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Managing Editor  | November 2016

Cancer survivor receives 3-D printed face prosthesis


In 2008, Carlito Conceicao of Sao Paulo, Brazil was diagnosed with an upper maxillary carcinoma. The husband and father of two suffered from mouth and throat ailments from the cancer, which was prevented from reaching his brain by surgery that forced doctors to remove his right eye socket and a portion of his nose.

 

prosthetic-face_600

Carlito Conceicao of Sao Paolo received a face prosthesis after his cancer surgery. (Caters News)

 

Conceicao, now 54, was saved from cancer, but the after effects had been devastating to his appearance. In an article from Caters News, he explained that it directly affected his self-esteem and left him in a depression. He explained, “My first prosthesis was fragile, poor quality and kept falling off because it was held on by glue. I felt totally disfigured and I looked terrible.”

 

In February, Dr. Rodrigo Salazar, a Peruvian dentists who was study for his doctorate at Paulista University in Sao Paulo stepped in with a potential, cutting-edge solution.

 

Using a free smartphone app called Autodesk 123D Catch, Salazar took photos of Conceicao’s face with his phone that were turned into 3-D models. The photos were guided by the app, which had the doctor take 15 shots in a preplanned sequence to develop a mirror of the healthy side of the patient’s face to sculpt a model for the affected side.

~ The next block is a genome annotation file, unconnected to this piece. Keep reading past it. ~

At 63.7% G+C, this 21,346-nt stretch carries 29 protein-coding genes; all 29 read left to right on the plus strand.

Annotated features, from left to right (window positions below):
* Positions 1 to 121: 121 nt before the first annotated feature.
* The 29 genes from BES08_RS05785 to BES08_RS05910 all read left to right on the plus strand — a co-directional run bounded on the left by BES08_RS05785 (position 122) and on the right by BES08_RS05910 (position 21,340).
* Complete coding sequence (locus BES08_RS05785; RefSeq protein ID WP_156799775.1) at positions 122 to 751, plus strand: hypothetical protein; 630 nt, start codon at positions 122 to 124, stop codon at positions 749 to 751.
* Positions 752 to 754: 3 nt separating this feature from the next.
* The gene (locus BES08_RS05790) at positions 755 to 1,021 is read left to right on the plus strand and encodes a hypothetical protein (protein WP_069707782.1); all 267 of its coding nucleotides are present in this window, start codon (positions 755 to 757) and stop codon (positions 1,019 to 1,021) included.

Using a standard 3-D printer, the doctors recreated the right side of Conceicao’s face out of silicon. Volunteer artists finished sculpting it while adding skin color, texture and realistic features to make it look natural.

 

Titanium screws were inserted into the patient’s eyebrow and the prosthesis was fitted with magnets that attached to the screws and locked it into place. The procedure took fewer than 20 hours to complete.

 

The process is called Plus ID and is being used by doctors in Brazil and the U.S. to assist hospitals that may not have access to high-tech resources.

 

The procedure allows prosthetic wearers to live a normal, everyday life with no restrictions. It can also be removed each night for cleaning.

 

Conceicao said of his new prosthetic, ““I was so impressed by the result of the new one, I cried when they fitted it.”

 

Read the full story and see more photos from before and after the procedure at https://www.catersnews.com/stories/real-people/cancer-patient-in-world-first-facial-prosthetic-made-with-smart-phone

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